The company referenced a recent worldwide Toluna consumer study, which revealed that on average, people drop their phones seven times a year, with more than 50 percent of the drops occurring at 1 meter or below.
Corning said the new Gorilla Glass, while more break resistant, is about equal to its predecessor in its ability to avoid scratching. Glass compositions, such as soda lime and aluminosilicate, did not survive the first drop.
If you own a smartphone or tablet, the chances are that Corning Gorilla Glass protects the display. The added compression helps increase, on average, the likelihood of survival through multiple drop events, it said.
Gorilla Glass 6 is likely very similar to what we're already seeing in the current iPhone lineup. "As consumers become more dependent on their smartphones, the chance of potentially damaging drops is on the rise".
The company suggests that the new glass has been developed to be tougher and more durable, and is rated to take some shocks before damage shows. Corning's Gorilla Glass is widely used in the industry for the cover glass on consumer mobile devices. Gorilla Glass 6 also survives at higher heights than Gorilla Glass 5.
These figures are for GG3 versus GG4. Comparative figures for Gorilla Glass 5 & 6 do not seem to be available yet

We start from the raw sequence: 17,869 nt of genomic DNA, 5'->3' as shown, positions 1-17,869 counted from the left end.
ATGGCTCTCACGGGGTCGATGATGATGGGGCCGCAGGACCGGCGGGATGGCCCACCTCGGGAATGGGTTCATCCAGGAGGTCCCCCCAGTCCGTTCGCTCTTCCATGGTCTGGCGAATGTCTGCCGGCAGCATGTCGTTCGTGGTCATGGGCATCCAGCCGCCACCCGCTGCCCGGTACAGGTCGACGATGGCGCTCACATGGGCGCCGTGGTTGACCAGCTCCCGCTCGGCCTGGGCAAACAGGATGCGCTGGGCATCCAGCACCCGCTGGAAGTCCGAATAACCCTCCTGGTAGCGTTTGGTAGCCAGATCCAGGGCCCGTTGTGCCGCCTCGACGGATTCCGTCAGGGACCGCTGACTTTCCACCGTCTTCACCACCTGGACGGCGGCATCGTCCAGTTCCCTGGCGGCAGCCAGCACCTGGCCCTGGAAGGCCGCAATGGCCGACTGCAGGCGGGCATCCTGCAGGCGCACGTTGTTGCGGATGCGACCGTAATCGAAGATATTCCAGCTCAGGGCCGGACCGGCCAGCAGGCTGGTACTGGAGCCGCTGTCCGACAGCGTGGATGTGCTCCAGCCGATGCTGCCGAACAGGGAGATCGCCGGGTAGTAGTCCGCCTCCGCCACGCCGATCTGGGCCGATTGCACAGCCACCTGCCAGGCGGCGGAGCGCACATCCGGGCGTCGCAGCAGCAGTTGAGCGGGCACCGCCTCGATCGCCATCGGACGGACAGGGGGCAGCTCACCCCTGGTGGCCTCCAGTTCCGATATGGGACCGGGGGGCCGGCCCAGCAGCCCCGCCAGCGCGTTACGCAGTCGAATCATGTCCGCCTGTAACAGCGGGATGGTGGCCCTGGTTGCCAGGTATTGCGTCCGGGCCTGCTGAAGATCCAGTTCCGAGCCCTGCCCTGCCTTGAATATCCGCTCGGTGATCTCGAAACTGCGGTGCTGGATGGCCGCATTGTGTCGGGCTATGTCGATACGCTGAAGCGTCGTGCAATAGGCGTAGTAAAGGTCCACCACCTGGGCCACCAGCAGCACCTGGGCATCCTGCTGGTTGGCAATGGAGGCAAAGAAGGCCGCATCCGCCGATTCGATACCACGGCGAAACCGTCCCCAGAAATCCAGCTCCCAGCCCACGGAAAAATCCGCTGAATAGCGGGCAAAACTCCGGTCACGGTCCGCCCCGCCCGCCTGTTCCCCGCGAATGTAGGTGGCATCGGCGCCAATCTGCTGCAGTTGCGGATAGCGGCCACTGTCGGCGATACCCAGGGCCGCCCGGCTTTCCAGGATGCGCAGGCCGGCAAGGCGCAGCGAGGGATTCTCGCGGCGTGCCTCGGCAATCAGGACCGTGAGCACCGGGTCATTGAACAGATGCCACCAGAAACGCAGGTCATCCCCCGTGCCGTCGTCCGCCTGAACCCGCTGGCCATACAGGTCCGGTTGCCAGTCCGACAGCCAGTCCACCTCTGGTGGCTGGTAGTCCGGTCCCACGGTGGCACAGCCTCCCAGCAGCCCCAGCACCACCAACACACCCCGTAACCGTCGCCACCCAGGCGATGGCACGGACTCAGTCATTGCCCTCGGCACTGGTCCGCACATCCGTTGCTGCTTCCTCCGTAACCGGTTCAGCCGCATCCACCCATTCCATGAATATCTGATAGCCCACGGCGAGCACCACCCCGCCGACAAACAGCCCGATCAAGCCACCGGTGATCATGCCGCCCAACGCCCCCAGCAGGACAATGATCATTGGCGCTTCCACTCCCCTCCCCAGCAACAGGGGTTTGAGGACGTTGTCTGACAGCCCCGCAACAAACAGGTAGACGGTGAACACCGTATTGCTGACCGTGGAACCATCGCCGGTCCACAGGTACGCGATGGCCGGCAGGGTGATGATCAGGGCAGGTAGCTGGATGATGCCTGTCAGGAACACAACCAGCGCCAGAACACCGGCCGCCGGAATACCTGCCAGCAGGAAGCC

Most mobile devices now sport Gorilla Glass due to its durability and scratch resistance.
Apple's current iPhones, Samsung's Galaxy 9 and the majority of premium smartphones sold in the United Kingdom, all use the older Gorilla Glass 5.
Gorilla Glass has been a mainstream feature of many smartphones since the launch of the first-generation Gorilla Glass back in 2008. With a new glass composition that allows for more compression that before.
The company didn't put a specific ceiling on the height from which a Gorilla Glass 6-clad phone could probably survive, but it claimed Gorilla Glass 5 could endure spills from about five feet and three inches (1.6 meters) as much as 80% of the time. It's expected to reach the market in "the next several months".
European Union fines Google $5 billion
The Brussels regulator insisted the tech giant had used Android illegally to "cement its dominant position" in user searches. What's more , shares rose on Wednesday to a new record, a sign investors are not concerned at this point.